“You probably missed it in the rush of news last week, but there was actually a report that someone in Pakistan had published in a newspaper an offer of a reward to anyone who killed an American, any American. So I just thought I would write to let them know what an American is, so they would know when they found one.

An American is English, or French, or Italian, Irish, German, Spanish, Polish, Russian or Greek. An American may also be Mexican, African, Indian, Chinese, Japanese, Australian, Iranian, Asian, or Arab, or Pakistani, or Afghan. An American may also be a Cherokee, Osage, Blackfoot, Navaho, Apache, or one of the many other tribes known as Native Americans.

An American is Christian, or he could be Jewish, or Buddhist, or Muslim.  In fact, there are more Muslims in America than in Afghanistan. The only difference is that in America they are free to worship as each of them choose.

An American is also free to believe in no religion. For that he will answer only to God, not to the government, or to armed thugs claiming to speak for the government and for God.

An American is from the most prosperous land in the history of the world. The root of that prosperity can be found in the Declaration of Independence, which recognizes the God given right of each man and woman to the pursuit of happiness.

An American is generous. Americans have helped out just about every other nation in the world in their time of need. When Afghanistan was overrun by the Soviet army 20 years ago, Americans came with arms and supplies to enable the people to win back their country. As of the morning of September 11, Americans had given more than any other nation to the poor in Afghanistan. The best products, the best books, the best music, the best food, the best athletes.

Americans welcome the best, but they also welcome the least. The national symbol of America welcomes your tired and your poor, the wretched refuse of your teeming shores, the homeless, tempest tossed.

These in fact are the people who built America. Some of them were working in the Twin Towers in the morning of September 11, earning a better life for their families.

So you can try to kill an American if you must. Hitler did. So did General Tojo, and Stalin, and Mao Tse-tung, and every bloodthirsty tyrant in the history of the world. But, in doing so you would just be killing yourself. Because Americans are not a particular people from a particular place. They are the embodiment of the human spirit of freedom. Everyone who holds to that spirit, everywhere, is an American.

So look around you. You may find more Americans in your land than you thought were there. One day they will rise up and overthrow the old, ignorant, tired tyrants that trouble too many lands. Then those lands, too, will join the community of free and prosperous nations.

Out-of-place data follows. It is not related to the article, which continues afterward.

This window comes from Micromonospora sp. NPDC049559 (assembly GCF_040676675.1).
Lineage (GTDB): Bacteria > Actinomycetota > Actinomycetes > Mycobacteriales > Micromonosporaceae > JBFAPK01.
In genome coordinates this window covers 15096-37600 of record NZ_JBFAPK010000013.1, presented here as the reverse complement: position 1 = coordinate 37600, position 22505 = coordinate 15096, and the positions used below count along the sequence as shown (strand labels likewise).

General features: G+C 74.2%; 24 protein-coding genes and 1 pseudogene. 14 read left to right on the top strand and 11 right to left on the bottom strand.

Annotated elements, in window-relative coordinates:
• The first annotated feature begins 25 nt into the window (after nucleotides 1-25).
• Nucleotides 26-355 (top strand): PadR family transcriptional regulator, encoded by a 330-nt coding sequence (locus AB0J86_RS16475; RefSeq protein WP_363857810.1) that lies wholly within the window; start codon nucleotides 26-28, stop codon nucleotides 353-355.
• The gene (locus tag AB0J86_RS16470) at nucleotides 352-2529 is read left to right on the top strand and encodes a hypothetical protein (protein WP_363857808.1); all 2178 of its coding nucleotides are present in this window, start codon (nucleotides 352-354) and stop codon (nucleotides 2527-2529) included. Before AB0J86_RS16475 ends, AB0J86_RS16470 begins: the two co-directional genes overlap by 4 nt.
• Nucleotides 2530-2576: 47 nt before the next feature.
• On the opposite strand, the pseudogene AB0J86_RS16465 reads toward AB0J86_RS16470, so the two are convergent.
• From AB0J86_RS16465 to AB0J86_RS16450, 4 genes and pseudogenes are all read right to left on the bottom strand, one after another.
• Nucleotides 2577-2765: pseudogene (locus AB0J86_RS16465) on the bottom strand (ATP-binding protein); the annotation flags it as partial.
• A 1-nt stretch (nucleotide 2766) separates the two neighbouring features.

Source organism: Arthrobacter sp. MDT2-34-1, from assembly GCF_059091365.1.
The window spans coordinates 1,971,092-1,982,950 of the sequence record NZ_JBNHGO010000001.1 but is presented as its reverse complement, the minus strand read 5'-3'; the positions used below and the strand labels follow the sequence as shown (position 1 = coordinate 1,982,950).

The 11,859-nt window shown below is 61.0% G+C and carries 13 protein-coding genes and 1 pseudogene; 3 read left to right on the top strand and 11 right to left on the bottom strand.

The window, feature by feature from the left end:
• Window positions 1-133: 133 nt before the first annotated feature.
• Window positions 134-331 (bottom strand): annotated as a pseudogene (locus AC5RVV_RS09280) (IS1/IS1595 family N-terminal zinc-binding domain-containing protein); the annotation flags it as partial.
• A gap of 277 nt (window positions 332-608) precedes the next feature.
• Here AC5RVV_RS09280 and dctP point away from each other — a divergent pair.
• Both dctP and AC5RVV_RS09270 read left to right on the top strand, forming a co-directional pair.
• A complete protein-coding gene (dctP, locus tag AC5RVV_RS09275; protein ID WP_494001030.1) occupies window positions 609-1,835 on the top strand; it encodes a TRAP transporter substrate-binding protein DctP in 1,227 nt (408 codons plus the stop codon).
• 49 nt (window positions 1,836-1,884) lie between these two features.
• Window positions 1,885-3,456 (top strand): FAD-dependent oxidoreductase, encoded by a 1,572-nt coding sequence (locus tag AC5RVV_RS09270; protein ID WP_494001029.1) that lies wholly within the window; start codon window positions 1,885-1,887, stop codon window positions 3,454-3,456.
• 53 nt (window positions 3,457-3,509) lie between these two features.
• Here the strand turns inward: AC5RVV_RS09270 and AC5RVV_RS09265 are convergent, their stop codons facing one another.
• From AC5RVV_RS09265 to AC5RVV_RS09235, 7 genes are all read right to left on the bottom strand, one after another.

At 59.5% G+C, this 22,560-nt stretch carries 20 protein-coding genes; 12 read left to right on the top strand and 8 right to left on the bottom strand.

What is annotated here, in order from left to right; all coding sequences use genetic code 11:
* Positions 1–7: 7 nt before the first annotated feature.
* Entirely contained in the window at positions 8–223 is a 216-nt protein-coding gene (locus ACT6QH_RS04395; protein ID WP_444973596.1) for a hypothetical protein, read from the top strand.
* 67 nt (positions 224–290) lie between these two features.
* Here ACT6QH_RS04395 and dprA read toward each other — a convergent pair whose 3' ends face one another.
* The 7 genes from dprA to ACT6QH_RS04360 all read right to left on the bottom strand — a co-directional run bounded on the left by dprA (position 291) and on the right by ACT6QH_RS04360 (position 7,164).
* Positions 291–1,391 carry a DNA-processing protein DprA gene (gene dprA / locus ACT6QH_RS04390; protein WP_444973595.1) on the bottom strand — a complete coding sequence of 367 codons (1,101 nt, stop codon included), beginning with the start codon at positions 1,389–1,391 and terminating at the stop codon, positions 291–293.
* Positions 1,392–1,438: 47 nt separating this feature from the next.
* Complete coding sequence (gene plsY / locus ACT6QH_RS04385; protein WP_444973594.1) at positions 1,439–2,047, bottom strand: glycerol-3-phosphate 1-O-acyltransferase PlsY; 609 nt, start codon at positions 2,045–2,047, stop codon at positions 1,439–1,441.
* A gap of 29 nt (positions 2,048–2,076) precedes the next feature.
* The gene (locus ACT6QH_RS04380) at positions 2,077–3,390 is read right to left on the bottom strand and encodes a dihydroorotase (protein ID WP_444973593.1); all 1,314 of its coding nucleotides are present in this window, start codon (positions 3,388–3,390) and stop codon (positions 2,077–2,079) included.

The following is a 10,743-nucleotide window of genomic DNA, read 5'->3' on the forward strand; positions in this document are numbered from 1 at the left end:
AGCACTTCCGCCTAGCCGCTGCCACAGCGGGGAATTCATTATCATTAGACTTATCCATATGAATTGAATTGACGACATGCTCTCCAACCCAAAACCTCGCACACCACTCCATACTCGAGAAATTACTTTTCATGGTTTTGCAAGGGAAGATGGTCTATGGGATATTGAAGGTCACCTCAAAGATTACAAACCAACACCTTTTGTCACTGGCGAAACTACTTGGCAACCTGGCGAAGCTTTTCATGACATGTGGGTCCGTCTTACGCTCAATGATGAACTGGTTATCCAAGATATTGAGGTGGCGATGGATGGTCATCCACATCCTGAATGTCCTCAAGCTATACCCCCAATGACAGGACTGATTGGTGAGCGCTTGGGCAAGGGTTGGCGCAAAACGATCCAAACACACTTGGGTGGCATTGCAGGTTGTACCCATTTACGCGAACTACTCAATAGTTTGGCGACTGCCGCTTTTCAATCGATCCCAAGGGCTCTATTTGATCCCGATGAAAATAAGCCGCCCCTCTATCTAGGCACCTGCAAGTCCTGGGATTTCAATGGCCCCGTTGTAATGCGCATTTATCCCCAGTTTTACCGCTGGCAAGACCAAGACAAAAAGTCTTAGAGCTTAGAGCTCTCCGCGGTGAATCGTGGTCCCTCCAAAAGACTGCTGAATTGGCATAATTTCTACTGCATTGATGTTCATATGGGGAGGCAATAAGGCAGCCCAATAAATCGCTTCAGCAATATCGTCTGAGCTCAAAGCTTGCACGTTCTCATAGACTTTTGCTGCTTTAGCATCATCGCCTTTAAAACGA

And America will welcome them.”


Peter Ferrara, Associate Professor of Law

George Mason University of Law

September 25, 2001



The above article was written shortly after the attack on the Twin Towers.  Patriotism ran high.  As a people, we gathered together prepared to defend our great country and in spite of our differences, we were one.  Since then, extreme views have superseded thoughtful actions.  People have taken sides and we have fast become became a divided country.  We have turned our disdain for our enemy upon ourselves.  We bash the political, economic and social views and actions of others, fight win/lose battles in our government, communities and even angrily argue within our own families.

There are several reasons for this, but what has disturbed me the most over these past 10 years is the self-righteousness of one person to call another “un-American” simply because they do not espouse their same views.  In a land where all people are considered equal, where freedom of thought is held as our most precious commodity and where men and women have given their lives for our right to speak openly, I ask us all on this July 4th, Independence Day, to step back and take a break.

Disagree all you wish with the views of another, and as an American you absolutely have the right to call someone “un-American”, but I ask you to stop and think about the implications of such a statement.  If expressing differing views is “un-American”, and if someone’s opposing political preferences, direction or policies are “un-American, then just exactly what is an American?  Someone who thinks exactly like you or me?  If so, then…

God Help America!

Thank you to my friend Jo Smithson for sharing this quote with us.